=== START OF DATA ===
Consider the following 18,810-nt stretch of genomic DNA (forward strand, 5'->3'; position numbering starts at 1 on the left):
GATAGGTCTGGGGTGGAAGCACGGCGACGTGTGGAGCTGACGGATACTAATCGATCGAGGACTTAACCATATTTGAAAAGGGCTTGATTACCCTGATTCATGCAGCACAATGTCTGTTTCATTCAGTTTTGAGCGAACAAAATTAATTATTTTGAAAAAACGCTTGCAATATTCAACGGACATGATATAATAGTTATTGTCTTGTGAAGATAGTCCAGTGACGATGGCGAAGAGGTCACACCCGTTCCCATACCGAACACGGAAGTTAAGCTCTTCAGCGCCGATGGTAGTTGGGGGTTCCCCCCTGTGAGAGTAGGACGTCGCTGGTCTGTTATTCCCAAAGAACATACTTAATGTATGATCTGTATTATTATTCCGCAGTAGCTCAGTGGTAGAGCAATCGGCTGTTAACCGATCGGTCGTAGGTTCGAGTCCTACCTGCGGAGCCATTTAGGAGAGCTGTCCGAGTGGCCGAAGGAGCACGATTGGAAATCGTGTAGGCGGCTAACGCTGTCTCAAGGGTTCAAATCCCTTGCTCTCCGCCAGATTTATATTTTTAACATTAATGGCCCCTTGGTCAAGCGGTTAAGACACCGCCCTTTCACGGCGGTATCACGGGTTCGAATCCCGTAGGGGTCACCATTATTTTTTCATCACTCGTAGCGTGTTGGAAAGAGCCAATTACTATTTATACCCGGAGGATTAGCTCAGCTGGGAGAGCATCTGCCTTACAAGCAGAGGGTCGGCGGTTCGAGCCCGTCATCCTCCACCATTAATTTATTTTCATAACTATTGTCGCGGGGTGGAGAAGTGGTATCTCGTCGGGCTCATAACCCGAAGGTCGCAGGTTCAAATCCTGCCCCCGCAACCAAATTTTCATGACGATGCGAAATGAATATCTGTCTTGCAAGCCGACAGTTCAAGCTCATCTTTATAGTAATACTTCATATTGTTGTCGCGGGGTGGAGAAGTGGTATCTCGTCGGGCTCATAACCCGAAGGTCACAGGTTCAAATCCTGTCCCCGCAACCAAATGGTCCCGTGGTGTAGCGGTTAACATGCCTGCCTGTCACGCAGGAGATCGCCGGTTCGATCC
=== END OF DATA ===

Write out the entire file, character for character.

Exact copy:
Consider the following 18,810-nt stretch of genomic DNA (forward strand, 5'->3'; position numbering starts at 1 on the left):
GATAGGTCTGGGGTGGAAGCACGGCGACGTGTGGAGCTGACGGATACTAATCGATCGAGGACTTAACCATATTTGAAAAGGGCTTGATTACCCTGATTCATGCAGCACAATGTCTGTTTCATTCAGTTTTGAGCGAACAAAATTAATTATTTTGAAAAAACGCTTGCAATATTCAACGGACATGATATAATAGTTATTGTCTTGTGAAGATAGTCCAGTGACGATGGCGAAGAGGTCACACCCGTTCCCATACCGAACACGGAAGTTAAGCTCTTCAGCGCCGATGGTAGTTGGGGGTTCCCCCCTGTGAGAGTAGGACGTCGCTGGTCTGTTATTCCCAAAGAACATACTTAATGTATGATCTGTATTATTATTCCGCAGTAGCTCAGTGGTAGAGCAATCGGCTGTTAACCGATCGGTCGTAGGTTCGAGTCCTACCTGCGGAGCCATTTAGGAGAGCTGTCCGAGTGGCCGAAGGAGCACGATTGGAAATCGTGTAGGCGGCTAACGCTGTCTCAAGGGTTCAAATCCCTTGCTCTCCGCCAGATTTATATTTTTAACATTAATGGCCCCTTGGTCAAGCGGTTAAGACACCGCCCTTTCACGGCGGTATCACGGGTTCGAATCCCGTAGGGGTCACCATTATTTTTTCATCACTCGTAGCGTGTTGGAAAGAGCCAATTACTATTTATACCCGGAGGATTAGCTCAGCTGGGAGAGCATCTGCCTTACAAGCAGAGGGTCGGCGGTTCGAGCCCGTCATCCTCCACCATTAATTTATTTTCATAACTATTGTCGCGGGGTGGAGAAGTGGTATCTCGTCGGGCTCATAACCCGAAGGTCGCAGGTTCAAATCCTGCCCCCGCAACCAAATTTTCATGACGATGCGAAATGAATATCTGTCTTGCAAGCCGACAGTTCAAGCTCATCTTTATAGTAATACTTCATATTGTTGTCGCGGGGTGGAGAAGTGGTATCTCGTCGGGCTCATAACCCGAAGGTCACAGGTTCAAATCCTGTCCCCGCAACCAAATGGTCCCGTGGTGTAGCGGTTAACATGCCTGCCTGTCACGCAGGAGATCGCCGGTTCGATCC